3 Challenges Fleets Face in the Energy Transition and How To Overcome Them

As the energy transition drives the shift to sustainable fleets, mobile fuel delivery, data analysis, and technological advancements ease the path.
Mar 9, 2023 3:00 PM ET
A green background with trees appears with a purple road. On the road is a truck. In the truck's path are dollar coins, an EV charging station, and gears indicating maintenance and repair.
Many challenges lie ahead for fleets taking on the energy transition.

From electric and hydrogen fuel cell vehicles to ESG reporting and sustainability goals, the energy transition now influences a significant portion of the transportation industry’s day-to-day. And while the long-term benefits of transitioning to cleaner and greener energy sources and operations are plentiful, successfully getting from our current state of energy and transportation to a more sustainable future state will be a long and sometimes arduous journey. This will be especially true for smaller fleets with tighter budgets and fewer resources. 

The energy transition poses several challenges for fleets, many born from the need to balance cost-effective and reliable transportation with the growing demand for sustainable and low-emission vehicles. Luckily, convenient, efficient solutions can be found in mobile fuel delivery, data analysis, and technological advancements. 

As fleet managers prepare for a smooth transition, here are some of the key challenges they should look out for:

1. Upfront costs

One of the biggest challenges fleets face in the energy transition is the upfront costs associated with adopting zero-emission vehicles (ZEVs).  For example, electric and hydrogen fuel cell vehicles tend to be more expensive than traditional fossil fuel vehicles. This cost is compounded by the added expenses of fueling at different (and often rarer) stations or building the right charging and fueling infrastructure on-site, as well as the costs associated with training drivers on new vehicles with different maintenance and repair needs. 

While the total cost of ownership of ZEVs may be lower over time due to lower operating costs, the initial investment can be a significant barrier for fleets, especially smaller fleets with fewer resources. To mitigate the budgetary barrier, fleets may be best served by taking a mixed-energy fleet approach, in which they slowly phase in clean vehicles, shifting the ratio of their ICE vehicles to ZEVs over time. 

In the meantime, they can turn to mobile fuel delivery to save money and fuel a range of vehicle types with one simple system. Mobile fuel delivery is the ideal solution for mixed energy fleets due to its adaptable nature and ability to service customers with a vast selection of fuel options. It also saves fleets money over time — on average, mobile fueling saves fleets $1,600 per vehicle annually. 

2. Infrastructure

The need for charging and refueling infrastructure for alternative fuel vehicles poses another significant challenge to developing sustainable fleets. While governments and private companies are actively investing in expanding infrastructure, it remains challenging for fleets to find charging or refueling stations nearby or on route, especially in rural or remote areas. This can impact the range and flexibility of alternative fuel vehicles, making it harder for fleets to adopt them.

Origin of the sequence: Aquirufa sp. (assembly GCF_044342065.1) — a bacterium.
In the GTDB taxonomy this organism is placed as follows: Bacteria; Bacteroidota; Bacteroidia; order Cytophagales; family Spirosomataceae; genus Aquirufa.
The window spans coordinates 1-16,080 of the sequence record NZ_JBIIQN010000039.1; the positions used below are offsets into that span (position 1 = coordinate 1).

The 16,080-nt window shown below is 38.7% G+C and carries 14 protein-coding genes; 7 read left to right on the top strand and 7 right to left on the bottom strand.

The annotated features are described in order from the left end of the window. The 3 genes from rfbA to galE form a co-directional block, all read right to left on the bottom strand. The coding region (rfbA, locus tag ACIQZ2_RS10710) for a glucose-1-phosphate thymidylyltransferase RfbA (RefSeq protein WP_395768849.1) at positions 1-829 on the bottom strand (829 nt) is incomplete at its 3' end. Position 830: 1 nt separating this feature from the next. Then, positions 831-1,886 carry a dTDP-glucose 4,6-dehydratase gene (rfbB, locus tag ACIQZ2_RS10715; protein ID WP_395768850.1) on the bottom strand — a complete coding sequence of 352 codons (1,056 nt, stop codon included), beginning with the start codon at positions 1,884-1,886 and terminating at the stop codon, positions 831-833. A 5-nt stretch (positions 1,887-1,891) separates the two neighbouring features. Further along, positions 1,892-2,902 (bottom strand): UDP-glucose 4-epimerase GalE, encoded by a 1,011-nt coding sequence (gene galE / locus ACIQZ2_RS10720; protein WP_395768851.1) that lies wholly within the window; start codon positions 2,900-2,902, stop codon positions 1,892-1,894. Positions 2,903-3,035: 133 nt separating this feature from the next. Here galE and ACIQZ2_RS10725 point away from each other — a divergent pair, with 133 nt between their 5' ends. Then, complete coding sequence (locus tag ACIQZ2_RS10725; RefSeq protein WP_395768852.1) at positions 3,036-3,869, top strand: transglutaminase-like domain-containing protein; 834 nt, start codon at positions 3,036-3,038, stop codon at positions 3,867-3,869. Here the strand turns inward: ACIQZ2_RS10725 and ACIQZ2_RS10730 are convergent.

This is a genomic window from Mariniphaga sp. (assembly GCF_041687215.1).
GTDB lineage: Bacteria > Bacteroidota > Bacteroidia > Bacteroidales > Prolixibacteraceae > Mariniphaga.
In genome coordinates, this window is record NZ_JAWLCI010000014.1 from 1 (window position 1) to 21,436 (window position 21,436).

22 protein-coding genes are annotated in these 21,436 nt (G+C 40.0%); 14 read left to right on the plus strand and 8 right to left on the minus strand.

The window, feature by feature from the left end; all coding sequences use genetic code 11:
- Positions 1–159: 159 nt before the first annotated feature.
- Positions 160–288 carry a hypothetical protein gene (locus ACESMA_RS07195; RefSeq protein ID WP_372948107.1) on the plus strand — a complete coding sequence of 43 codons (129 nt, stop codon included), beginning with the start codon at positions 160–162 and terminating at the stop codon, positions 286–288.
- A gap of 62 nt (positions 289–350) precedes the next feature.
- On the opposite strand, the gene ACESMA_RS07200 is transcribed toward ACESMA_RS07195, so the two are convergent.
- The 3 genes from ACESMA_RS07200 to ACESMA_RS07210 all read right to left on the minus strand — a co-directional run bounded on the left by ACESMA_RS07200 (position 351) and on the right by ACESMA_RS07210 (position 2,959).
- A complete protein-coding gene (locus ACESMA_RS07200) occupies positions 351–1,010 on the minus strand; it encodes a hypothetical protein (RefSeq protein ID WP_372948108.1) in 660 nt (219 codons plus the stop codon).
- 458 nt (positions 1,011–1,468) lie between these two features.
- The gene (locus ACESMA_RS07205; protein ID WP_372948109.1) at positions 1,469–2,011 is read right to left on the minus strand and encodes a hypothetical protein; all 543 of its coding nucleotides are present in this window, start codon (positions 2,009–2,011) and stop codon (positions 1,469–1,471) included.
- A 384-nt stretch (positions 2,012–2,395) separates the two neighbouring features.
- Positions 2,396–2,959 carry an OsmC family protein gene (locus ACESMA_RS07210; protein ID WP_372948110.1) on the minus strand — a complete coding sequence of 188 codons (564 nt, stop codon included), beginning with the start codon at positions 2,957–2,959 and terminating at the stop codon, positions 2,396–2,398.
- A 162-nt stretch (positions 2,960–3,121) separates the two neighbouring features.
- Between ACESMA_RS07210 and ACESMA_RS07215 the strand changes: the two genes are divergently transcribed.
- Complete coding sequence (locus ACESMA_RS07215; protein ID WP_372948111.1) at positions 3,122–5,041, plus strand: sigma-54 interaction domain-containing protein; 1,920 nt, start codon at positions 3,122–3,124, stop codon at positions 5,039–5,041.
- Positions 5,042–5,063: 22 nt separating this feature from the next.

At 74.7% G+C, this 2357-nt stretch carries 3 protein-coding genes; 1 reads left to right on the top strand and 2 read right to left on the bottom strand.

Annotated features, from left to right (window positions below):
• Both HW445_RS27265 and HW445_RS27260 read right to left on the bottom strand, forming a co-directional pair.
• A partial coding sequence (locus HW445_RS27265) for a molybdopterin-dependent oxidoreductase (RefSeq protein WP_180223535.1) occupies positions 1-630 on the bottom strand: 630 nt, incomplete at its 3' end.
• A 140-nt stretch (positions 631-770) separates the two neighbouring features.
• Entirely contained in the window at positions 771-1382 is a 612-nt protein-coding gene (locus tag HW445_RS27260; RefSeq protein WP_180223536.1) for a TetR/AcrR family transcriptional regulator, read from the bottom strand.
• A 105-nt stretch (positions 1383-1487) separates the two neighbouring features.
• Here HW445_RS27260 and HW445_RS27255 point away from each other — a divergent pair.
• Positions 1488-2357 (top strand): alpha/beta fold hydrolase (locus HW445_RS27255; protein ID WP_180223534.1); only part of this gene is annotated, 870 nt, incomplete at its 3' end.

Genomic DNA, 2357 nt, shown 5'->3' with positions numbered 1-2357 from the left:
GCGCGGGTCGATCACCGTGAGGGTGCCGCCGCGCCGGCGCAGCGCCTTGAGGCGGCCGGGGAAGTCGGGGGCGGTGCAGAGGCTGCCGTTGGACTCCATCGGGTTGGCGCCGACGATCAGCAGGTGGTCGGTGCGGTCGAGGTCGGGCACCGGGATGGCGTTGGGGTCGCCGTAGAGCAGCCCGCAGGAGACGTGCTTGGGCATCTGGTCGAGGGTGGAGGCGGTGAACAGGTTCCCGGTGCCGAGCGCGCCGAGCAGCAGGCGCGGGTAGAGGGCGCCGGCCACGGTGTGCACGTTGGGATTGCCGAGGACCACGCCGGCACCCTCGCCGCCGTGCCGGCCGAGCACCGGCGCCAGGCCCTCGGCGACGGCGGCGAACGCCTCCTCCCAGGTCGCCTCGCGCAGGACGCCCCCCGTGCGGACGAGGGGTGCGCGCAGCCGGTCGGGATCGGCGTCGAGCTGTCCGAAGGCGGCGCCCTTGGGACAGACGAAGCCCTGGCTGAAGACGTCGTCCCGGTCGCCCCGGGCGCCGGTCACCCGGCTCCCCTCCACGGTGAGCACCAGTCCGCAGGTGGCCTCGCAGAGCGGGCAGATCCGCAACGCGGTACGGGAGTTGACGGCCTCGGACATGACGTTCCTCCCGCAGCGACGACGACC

Again, mobile fuel delivery stands ready to help. The mobile fueling model is infrastructure-light, meaning it does not rely on fixed infrastructure to fuel vehicles. This is a large contributor to the adaptability of the fueling model because there is no construction, permitting, upfront investment, or route change associated with fueling a vehicle with a new energy source. Want to switch to renewable diesel by next week and add hydrogen FCEVs the week after? Mobile fuel delivery has you covered with on-site fueling for all your needs.

3. Maintenance and repair

Building and maintaining a sustainable fleet entails much more than simply onboarding the vehicles into your operations — you also must relearn many things you thought you knew about maintenance and repair. In most cases, ZEVs require different maintenance and repair procedures compared to traditional vehicles. It may be challenging for fleets to find qualified technicians and repair facilities. This can impact the reliability and uptime of ZEVs, which, in turn also impacts the overall efficiency of fleet operations.

Making careful use of data analytics can help. With telematics and fueling data, fleet managers can easily track what maintenance procedures may be needed and when. Predictive fleet maintenance leverages real-time analytics and long-term fleet data trends to optimize the timing of fleet maintenance activities, keeping fleets running in tip-top shape with their best fuel economy. 

Booster’s data portal offers one piece of the holistic data puzzle by providing easy-to-understand insights into fuel type, gallons, pricing detail, cost savings, labor hours saved, miles reduced, emissions prevented, and more, so you can always have the best information about your fleet’s status. 

Easing into Sustainable Fleets

As fleets transition to more sustainable, cleaner vehicles, they can overcome these challenges and more with innovation and creativity. Fleet operators, manufacturers, governments, and other stakeholders must all collaborate to support and drive the adoption of sustainable and low-emission transportation solutions. By overcoming these barriers with mobile fuel delivery, data analysis, and an iterative approach to transition, fleets can contribute to a more sustainable and secure energy future while meeting their transportation and budgetary needs.